THE tension is mounting; World Cup fever is upon us. Will our
team sing the National Anthem properly? Will the armadillo be
saved? And when is a sports venue not a sports venue?
The England football manager Roy Hodgson wants to demonstrate
patriotism by making sure that the players all sing the National
Anthem when in Brazil: "You very rarely play against opponents who
haven't got their hands on their hearts when singing their anthem
as loud as they can," he says, and he wants the England boys doing
So as well as practising penalties they will also need some song
practice, brushing up on the words beyond "God save our gracious
Queen, long live our. . ." But when asked if the substitutes also
had to sing, Hodgson was not sure. "Do they all sing it? . . . I
hope they will."
More pressing, however, is the future of the three-banded
armadillo, which is the official Brazilian World Cup mascot but is
in danger of extinction. Income from merchandise featuring the
animal is worth millions to FIFA. And conservationists say that
some of this money should be invested in protection for the
Known locally as the tatu bola, or armadillo ball, it
protects itself when threatened by rolling its flexible armour into
an impenetrable ball. But, unlike other armadillo species, the
tatu bola is not adapted to life underground, and the
ground above is fast disappearing.
Flavia Miranda, the deputy chair of the Anteater, Sloth, and
Armadillo Specialist group at the International Union for
Conservation of Nature, says: "In the last Brazilian list of
endangered species, the three-banded armadillo moved from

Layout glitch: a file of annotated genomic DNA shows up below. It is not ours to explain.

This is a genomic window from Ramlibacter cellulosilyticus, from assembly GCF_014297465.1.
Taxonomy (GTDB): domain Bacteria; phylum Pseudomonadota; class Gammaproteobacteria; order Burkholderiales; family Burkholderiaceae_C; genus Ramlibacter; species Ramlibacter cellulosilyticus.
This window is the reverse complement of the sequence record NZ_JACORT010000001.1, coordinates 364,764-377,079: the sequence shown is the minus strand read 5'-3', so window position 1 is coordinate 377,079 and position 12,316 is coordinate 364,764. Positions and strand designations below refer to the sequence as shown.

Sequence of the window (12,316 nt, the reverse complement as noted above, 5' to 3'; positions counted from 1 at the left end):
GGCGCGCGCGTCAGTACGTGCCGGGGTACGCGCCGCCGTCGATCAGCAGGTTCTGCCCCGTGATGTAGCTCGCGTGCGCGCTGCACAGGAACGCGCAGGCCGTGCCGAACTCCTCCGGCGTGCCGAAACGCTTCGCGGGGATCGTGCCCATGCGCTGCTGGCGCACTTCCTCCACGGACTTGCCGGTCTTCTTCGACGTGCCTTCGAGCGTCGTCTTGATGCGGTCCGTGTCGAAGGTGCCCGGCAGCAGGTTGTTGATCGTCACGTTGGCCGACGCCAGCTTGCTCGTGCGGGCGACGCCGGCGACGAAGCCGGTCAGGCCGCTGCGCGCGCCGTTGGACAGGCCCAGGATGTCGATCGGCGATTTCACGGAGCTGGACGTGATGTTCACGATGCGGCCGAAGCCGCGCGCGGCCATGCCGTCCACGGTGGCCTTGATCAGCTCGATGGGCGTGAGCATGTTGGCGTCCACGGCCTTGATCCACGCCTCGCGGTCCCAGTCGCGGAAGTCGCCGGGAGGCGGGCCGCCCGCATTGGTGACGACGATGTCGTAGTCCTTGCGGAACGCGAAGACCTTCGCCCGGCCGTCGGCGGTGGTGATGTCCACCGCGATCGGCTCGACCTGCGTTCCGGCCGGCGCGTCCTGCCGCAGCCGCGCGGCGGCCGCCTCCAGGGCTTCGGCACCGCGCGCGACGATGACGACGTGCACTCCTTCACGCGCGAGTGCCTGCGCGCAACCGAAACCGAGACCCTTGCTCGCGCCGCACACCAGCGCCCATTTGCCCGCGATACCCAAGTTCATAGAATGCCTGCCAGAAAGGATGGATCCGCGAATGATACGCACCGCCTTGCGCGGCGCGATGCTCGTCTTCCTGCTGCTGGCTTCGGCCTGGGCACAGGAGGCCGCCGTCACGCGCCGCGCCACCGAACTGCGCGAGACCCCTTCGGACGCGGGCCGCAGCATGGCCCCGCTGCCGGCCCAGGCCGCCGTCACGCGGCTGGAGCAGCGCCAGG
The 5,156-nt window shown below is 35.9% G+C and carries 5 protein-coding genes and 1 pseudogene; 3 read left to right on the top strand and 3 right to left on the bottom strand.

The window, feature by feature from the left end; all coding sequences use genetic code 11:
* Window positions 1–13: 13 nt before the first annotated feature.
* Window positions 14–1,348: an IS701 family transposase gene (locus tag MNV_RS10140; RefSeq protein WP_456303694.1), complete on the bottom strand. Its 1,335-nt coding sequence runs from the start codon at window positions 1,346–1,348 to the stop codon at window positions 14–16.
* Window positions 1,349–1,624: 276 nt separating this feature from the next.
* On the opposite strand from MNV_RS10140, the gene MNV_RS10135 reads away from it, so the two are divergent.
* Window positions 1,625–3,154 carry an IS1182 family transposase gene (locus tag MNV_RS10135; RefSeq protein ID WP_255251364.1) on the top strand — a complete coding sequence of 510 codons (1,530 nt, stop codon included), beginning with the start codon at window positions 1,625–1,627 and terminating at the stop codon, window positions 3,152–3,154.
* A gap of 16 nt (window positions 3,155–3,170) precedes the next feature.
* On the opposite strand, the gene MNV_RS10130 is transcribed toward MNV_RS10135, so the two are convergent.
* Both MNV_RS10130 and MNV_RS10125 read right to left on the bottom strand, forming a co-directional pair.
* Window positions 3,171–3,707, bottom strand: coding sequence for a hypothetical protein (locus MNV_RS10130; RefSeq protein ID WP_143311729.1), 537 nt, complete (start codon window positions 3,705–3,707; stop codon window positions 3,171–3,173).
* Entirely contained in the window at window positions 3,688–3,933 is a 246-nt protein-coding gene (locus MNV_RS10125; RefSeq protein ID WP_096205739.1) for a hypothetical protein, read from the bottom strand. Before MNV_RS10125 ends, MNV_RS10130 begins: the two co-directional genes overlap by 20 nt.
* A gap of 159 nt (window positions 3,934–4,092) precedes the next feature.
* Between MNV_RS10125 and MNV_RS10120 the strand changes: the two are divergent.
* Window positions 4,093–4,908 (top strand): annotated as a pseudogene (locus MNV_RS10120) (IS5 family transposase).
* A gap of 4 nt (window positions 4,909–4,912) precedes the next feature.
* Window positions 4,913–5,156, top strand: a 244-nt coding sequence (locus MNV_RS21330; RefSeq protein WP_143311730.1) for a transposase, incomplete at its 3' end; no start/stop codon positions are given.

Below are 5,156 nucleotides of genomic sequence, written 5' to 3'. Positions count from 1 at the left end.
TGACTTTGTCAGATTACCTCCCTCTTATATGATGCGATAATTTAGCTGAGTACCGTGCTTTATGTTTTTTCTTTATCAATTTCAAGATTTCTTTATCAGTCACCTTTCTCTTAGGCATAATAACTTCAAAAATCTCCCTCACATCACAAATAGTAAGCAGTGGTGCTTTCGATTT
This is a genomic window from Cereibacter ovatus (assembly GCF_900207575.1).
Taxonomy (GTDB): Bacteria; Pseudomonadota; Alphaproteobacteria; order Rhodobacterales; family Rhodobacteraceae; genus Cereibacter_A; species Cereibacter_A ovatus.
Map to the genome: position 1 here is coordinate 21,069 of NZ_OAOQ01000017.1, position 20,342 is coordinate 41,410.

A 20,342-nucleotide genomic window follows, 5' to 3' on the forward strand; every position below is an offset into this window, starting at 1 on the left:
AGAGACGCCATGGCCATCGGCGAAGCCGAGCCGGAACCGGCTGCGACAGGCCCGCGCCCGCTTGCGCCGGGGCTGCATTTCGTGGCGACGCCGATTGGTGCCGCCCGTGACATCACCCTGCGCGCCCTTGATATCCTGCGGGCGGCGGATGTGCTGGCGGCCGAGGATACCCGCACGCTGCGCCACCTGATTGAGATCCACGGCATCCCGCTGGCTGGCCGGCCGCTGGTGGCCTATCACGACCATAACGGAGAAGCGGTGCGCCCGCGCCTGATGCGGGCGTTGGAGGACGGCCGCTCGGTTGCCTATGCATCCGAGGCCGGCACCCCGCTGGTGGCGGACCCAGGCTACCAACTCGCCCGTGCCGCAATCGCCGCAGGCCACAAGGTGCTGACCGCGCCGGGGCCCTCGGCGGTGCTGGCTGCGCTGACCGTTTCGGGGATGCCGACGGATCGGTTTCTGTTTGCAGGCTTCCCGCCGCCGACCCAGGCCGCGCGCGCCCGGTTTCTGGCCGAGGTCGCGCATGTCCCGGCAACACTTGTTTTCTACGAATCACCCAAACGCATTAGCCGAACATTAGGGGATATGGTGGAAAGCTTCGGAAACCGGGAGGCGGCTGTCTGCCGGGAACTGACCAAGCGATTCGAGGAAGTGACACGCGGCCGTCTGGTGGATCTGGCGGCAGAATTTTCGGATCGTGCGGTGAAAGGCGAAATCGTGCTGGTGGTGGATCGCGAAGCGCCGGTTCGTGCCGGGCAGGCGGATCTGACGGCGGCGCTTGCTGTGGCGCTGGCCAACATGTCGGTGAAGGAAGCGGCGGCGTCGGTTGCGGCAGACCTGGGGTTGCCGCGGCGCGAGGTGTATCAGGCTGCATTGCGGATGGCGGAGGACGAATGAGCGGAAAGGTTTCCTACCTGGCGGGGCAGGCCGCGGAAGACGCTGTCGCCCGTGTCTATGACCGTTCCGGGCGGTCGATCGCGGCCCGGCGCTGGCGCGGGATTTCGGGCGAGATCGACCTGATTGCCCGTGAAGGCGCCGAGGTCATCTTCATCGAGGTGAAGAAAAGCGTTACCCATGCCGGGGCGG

'vulnerable' to 'in danger', because it's lost nearly 50 per cent
of its habitat in the past 15 years."
There are other issues: the unique defensive strategy of
becoming a ball may have helped it to survive 140 million years of
evolution, but leaves it vulnerable to human beings; for when it
rolls into a ball, it remains stationary. Scientists and
conservationists believe that FIFA should fund protected space in
which it can thrive. But there is no sign of that, yet.
Both these stories, however, have been swallowed up by a
shocking World Cup bribery scandal that is not shocking anyone. How
Qatar got the nod for the World Cup in 2022 baffled many, given
that the country is too hot for football, and does not possess a
stadium. Now the Sunday Times reports that payments of
millions of pounds were made to officials who supported the
The bid committee for Qatar denies these allegations; but the
bleak backdrop is the deaths, so far, of an estimated 1200 migrant
construction workers in the £120-billion push to create the
necessary sporting infrastructure.
Oh, and apparently World Cups also involve some football